You’re a lucky traveler if you’ve never experienced an air travel glitch. Whether you’ve been bumped from an overbooked flight, had a bag lost or experienced a delay, airline hiccups are a fact of life. A lesser-known fact, however, is that the law might entitle you to compensation if your flight doesn’t go as planned — and we don’t mean just in the form of a better seat or a credit for a future booking. But the airlines’ convoluted policies make it intimidating for most travelers to pursue claims.
Cue AirHelp. Popular in Europe, the company officially brought its services to the U.S. market earlier this month, helping displaced air travelers to seek retribution. As we note in our story on bumping and overbooking, you could be eligible for a refund of up to $1,300 if you’re bumped from an overbooked flight. But who has time to research, file and follow up on claims?
AirHelp does. While we haven’t gone through the entire claim reporting process, it seems easy enough. The initial five-step system asks you to 1) choose whether you were delayed, canceled or bumped; 2) list your departure and arrival cities; 3) tell AirHelp whether your flight was direct or had connections; 4) enter the flight number and the date of the flight; and 5) provide information like your name, email address, reservation number, total time of delay and reason given by the airline.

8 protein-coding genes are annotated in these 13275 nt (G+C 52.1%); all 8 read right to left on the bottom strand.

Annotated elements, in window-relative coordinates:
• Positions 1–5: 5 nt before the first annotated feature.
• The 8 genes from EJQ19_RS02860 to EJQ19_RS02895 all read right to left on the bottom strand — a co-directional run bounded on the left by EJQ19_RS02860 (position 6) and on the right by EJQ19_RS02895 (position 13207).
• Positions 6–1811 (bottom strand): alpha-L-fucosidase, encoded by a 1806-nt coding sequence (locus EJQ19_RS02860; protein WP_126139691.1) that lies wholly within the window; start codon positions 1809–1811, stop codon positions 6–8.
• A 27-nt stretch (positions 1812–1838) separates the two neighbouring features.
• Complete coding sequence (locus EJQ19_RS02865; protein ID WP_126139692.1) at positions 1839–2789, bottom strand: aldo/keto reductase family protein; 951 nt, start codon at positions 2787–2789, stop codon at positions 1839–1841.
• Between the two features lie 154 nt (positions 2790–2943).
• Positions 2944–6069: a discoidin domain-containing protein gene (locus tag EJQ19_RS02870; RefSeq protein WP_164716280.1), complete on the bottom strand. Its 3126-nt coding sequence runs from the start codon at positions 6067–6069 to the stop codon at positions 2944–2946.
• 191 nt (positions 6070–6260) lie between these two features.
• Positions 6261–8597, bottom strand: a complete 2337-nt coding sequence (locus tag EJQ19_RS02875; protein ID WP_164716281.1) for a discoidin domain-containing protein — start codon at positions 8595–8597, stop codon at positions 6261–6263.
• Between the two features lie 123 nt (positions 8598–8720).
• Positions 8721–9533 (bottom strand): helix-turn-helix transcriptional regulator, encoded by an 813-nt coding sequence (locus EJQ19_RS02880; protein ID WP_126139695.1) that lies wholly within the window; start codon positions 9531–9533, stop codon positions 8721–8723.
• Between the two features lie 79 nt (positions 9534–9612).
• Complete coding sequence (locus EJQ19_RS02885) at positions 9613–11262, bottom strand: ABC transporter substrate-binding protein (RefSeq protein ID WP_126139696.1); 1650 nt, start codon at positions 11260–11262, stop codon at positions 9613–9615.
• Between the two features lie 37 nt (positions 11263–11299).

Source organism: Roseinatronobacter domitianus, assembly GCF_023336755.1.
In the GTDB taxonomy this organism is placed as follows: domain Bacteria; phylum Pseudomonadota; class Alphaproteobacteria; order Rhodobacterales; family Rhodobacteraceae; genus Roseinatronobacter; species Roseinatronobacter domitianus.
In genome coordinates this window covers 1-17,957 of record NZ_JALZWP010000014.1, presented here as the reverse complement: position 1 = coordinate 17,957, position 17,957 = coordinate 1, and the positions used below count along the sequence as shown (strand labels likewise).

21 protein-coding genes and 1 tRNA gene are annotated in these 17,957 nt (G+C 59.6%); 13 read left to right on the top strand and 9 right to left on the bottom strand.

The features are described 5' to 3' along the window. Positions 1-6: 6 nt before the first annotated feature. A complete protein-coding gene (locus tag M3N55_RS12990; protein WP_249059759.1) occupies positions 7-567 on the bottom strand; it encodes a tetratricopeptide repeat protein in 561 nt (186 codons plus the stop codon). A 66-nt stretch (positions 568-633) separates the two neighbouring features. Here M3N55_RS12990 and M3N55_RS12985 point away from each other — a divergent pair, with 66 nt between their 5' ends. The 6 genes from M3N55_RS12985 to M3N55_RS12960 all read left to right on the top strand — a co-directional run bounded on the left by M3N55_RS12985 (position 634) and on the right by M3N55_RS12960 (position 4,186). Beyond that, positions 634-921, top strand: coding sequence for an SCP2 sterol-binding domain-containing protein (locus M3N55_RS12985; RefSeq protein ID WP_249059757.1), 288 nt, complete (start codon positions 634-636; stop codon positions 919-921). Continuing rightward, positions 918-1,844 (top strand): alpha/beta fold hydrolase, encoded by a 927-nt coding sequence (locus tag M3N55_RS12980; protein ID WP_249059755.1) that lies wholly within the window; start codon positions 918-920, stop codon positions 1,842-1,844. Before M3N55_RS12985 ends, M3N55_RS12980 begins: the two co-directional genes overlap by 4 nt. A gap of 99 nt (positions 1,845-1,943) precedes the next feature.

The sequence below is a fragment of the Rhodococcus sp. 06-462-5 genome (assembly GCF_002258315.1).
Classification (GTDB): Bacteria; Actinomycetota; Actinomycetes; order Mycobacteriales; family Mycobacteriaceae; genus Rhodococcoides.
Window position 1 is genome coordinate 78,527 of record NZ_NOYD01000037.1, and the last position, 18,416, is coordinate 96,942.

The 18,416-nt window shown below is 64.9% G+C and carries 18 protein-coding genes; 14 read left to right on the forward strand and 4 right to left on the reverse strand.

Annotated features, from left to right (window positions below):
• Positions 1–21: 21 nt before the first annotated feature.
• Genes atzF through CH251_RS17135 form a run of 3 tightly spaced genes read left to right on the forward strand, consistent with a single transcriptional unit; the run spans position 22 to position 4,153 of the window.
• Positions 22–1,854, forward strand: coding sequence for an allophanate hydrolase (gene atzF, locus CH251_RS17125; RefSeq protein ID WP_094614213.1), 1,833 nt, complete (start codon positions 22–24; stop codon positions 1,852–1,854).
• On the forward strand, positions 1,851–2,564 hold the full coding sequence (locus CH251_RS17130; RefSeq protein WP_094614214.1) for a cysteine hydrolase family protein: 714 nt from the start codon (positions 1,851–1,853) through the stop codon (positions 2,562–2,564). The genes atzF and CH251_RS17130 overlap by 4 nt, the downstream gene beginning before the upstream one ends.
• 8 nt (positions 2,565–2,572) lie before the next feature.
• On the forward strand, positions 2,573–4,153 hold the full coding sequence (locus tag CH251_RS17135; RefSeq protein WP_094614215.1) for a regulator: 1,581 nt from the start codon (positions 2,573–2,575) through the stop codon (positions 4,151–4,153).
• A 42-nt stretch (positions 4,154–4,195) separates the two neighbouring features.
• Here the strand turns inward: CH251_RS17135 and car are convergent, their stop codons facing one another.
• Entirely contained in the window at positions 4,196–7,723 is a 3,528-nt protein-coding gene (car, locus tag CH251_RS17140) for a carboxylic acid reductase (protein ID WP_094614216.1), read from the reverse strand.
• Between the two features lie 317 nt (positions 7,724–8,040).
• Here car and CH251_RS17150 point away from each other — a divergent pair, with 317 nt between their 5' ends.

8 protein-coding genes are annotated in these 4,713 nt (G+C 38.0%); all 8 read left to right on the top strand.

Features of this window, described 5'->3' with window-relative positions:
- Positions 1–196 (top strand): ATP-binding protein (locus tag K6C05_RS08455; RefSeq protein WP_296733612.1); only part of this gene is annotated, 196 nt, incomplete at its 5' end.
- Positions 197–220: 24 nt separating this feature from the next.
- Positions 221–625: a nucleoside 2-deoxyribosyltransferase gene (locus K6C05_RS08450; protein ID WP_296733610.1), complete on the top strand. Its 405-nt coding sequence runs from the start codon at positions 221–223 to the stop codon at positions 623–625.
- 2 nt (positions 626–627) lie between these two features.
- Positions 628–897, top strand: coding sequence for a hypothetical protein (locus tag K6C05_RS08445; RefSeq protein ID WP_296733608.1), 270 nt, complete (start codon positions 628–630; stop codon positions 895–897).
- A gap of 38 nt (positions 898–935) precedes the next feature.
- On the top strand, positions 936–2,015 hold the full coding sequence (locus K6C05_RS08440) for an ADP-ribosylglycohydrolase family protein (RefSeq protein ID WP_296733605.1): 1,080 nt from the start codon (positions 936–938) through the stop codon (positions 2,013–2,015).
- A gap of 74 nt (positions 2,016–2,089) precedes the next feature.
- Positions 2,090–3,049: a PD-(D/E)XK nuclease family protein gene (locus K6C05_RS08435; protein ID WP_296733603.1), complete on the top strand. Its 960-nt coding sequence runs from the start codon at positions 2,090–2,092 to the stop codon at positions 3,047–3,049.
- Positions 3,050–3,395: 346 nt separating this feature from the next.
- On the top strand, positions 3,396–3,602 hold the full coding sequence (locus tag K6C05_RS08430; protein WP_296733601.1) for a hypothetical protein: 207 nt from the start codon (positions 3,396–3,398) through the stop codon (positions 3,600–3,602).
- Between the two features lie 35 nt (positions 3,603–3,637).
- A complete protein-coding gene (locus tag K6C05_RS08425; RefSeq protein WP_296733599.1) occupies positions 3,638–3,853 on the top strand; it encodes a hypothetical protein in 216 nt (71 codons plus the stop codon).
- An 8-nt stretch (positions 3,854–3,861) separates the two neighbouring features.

After you submit your claim, AirHelp will determine whether you’re entitled to some sort of refund and, if so, follow up with the airline on your behalf (for which you give your permission by signing a power of attorney document).
The upside? If you’re not paid, you owe nothing for AirHelp’s services. If they score you some cash, they keep 25 percent. It seems like a lot at first, but without AirHelp’s assistance, it’s unlikely you’d be seeing anything at all.
The downside? If the service catches on, there’s no telling whether already struggling airlines might reflect their losses in the form of higher ticket prices. (AirHelp claims that 98 percent of eligible passengers don’t currently apply for compensation.)
What are your thoughts? Would you try AirHelp?
— written by Ashley Kosciolek
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